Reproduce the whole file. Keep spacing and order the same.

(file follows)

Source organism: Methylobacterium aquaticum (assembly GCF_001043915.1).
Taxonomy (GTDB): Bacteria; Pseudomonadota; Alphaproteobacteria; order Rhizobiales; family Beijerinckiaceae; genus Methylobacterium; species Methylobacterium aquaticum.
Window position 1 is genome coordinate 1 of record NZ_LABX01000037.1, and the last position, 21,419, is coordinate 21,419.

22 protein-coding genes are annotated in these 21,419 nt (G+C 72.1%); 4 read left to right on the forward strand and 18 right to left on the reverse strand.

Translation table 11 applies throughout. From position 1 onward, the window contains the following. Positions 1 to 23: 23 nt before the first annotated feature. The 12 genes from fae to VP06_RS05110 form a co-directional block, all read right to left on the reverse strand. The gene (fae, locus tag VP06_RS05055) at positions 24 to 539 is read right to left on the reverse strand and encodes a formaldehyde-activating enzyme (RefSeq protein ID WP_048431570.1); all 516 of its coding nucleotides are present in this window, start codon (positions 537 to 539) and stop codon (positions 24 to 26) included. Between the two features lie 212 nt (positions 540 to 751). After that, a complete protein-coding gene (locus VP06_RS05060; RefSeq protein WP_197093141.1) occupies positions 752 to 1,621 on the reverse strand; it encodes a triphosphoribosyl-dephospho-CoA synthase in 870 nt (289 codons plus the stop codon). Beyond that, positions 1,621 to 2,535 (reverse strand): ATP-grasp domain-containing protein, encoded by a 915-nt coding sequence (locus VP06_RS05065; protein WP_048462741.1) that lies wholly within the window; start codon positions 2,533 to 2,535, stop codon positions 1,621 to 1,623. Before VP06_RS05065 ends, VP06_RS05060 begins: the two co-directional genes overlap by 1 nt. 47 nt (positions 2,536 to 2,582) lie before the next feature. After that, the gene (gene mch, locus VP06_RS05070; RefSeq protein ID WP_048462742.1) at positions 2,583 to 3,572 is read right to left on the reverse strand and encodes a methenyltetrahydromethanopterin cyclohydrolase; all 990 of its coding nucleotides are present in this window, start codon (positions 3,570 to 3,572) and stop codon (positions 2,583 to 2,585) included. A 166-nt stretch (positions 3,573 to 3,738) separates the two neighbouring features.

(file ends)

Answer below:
Source organism: Methylobacterium aquaticum (assembly GCF_001043915.1).
Taxonomy (GTDB): Bacteria; Pseudomonadota; Alphaproteobacteria; order Rhizobiales; family Beijerinckiaceae; genus Methylobacterium; species Methylobacterium aquaticum.
Window position 1 is genome coordinate 1 of record NZ_LABX01000037.1, and the last position, 21,419, is coordinate 21,419.

22 protein-coding genes are annotated in these 21,419 nt (G+C 72.1%); 4 read left to right on the forward strand and 18 right to left on the reverse strand.

Translation table 11 applies throughout. From position 1 onward, the window contains the following. Positions 1 to 23: 23 nt before the first annotated feature. The 12 genes from fae to VP06_RS05110 form a co-directional block, all read right to left on the reverse strand. The gene (fae, locus tag VP06_RS05055) at positions 24 to 539 is read right to left on the reverse strand and encodes a formaldehyde-activating enzyme (RefSeq protein ID WP_048431570.1); all 516 of its coding nucleotides are present in this window, start codon (positions 537 to 539) and stop codon (positions 24 to 26) included. Between the two features lie 212 nt (positions 540 to 751). After that, a complete protein-coding gene (locus VP06_RS05060; RefSeq protein WP_197093141.1) occupies positions 752 to 1,621 on the reverse strand; it encodes a triphosphoribosyl-dephospho-CoA synthase in 870 nt (289 codons plus the stop codon). Beyond that, positions 1,621 to 2,535 (reverse strand): ATP-grasp domain-containing protein, encoded by a 915-nt coding sequence (locus VP06_RS05065; protein WP_048462741.1) that lies wholly within the window; start codon positions 2,533 to 2,535, stop codon positions 1,621 to 1,623. Before VP06_RS05065 ends, VP06_RS05060 begins: the two co-directional genes overlap by 1 nt. 47 nt (positions 2,536 to 2,582) lie before the next feature. After that, the gene (gene mch, locus VP06_RS05070; RefSeq protein ID WP_048462742.1) at positions 2,583 to 3,572 is read right to left on the reverse strand and encodes a methenyltetrahydromethanopterin cyclohydrolase; all 990 of its coding nucleotides are present in this window, start codon (positions 3,570 to 3,572) and stop codon (positions 2,583 to 2,585) included. A 166-nt stretch (positions 3,573 to 3,738) separates the two neighbouring features.